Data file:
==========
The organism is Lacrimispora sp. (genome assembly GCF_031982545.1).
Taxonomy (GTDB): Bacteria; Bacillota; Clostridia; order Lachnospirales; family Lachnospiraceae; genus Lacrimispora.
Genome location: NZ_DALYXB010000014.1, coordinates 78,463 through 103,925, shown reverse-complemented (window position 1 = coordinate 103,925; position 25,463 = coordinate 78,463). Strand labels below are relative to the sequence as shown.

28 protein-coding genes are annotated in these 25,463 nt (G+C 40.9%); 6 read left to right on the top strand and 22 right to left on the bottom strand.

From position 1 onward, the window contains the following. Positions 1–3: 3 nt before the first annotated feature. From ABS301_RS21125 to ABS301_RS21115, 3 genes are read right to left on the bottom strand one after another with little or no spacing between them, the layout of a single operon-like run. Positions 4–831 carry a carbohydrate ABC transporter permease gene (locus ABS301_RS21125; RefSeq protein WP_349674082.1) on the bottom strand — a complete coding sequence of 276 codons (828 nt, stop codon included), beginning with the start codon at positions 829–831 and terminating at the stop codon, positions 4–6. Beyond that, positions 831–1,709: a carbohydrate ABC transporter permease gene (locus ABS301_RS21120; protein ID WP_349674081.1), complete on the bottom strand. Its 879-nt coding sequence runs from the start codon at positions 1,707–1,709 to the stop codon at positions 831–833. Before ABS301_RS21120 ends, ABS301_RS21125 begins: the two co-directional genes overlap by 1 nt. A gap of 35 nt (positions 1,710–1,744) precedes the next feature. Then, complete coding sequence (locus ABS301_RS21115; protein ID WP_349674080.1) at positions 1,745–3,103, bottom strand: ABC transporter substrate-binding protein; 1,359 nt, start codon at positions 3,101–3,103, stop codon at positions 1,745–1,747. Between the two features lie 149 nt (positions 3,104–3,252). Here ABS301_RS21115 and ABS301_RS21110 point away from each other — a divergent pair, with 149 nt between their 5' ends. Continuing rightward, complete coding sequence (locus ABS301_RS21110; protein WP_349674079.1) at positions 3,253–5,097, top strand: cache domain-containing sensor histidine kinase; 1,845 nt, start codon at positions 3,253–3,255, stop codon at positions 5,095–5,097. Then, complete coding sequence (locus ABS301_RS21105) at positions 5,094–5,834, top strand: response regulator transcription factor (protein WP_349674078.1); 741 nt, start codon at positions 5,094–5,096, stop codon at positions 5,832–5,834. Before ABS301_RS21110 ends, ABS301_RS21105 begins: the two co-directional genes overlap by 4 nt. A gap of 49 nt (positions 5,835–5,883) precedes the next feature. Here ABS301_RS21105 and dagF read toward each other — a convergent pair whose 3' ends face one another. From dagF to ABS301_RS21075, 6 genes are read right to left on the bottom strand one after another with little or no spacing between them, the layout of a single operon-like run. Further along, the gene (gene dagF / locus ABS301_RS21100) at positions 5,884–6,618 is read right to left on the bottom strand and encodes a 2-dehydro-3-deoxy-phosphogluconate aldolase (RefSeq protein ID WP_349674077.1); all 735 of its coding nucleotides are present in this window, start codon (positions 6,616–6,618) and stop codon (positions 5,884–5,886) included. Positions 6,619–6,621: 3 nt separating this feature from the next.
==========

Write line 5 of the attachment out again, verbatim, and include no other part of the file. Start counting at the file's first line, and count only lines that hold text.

From position 1 onward, the window contains the following. Positions 1–3: 3 nt before the first annotated feature. From ABS301_RS21125 to ABS301_RS21115, 3 genes are read right to left on the bottom strand one after another with little or no spacing between them, the layout of a single operon-like run. Positions 4–831 carry a carbohydrate ABC transporter permease gene (locus ABS301_RS21125; RefSeq protein WP_349674082.1) on the bottom strand — a complete coding sequence of 276 codons (828 nt, stop codon included), beginning with the start codon at positions 829–831 and terminating at the stop codon, positions 4–6. Beyond that, positions 831–1,709: a carbohydrate ABC transporter permease gene (locus ABS301_RS21120; protein ID WP_349674081.1), complete on the bottom strand. Its 879-nt coding sequence runs from the start codon at positions 1,707–1,709 to the stop codon at positions 831–833. Before ABS301_RS21120 ends, ABS301_RS21125 begins: the two co-directional genes overlap by 1 nt. A gap of 35 nt (positions 1,710–1,744) precedes the next feature. Then, complete coding sequence (locus ABS301_RS21115; protein ID WP_349674080.1) at positions 1,745–3,103, bottom strand: ABC transporter substrate-binding protein; 1,359 nt, start codon at positions 3,101–3,103, stop codon at positions 1,745–1,747. Between the two features lie 149 nt (positions 3,104–3,252). Here ABS301_RS21115 and ABS301_RS21110 point away from each other — a divergent pair, with 149 nt between their 5' ends. Continuing rightward, complete coding sequence (locus ABS301_RS21110; protein WP_349674079.1) at positions 3,253–5,097, top strand: cache domain-containing sensor histidine kinase; 1,845 nt, start codon at positions 3,253–3,255, stop codon at positions 5,095–5,097. Then, complete coding sequence (locus ABS301_RS21105) at positions 5,094–5,834, top strand: response regulator transcription factor (protein WP_349674078.1); 741 nt, start codon at positions 5,094–5,096, stop codon at positions 5,832–5,834. Before ABS301_RS21110 ends, ABS301_RS21105 begins: the two co-directional genes overlap by 4 nt. A gap of 49 nt (positions 5,835–5,883) precedes the next feature. Here ABS301_RS21105 and dagF read toward each other — a convergent pair whose 3' ends face one another. From dagF to ABS301_RS21075, 6 genes are read right to left on the bottom strand one after another with little or no spacing between them, the layout of a single operon-like run. Further along, the gene (gene dagF / locus ABS301_RS21100) at positions 5,884–6,618 is read right to left on the bottom strand and encodes a 2-dehydro-3-deoxy-phosphogluconate aldolase (RefSeq protein ID WP_349674077.1); all 735 of its coding nucleotides are present in this window, start codon (positions 6,616–6,618) and stop codon (positions 5,884–5,886) included. Positions 6,619–6,621: 3 nt separating this feature from the next.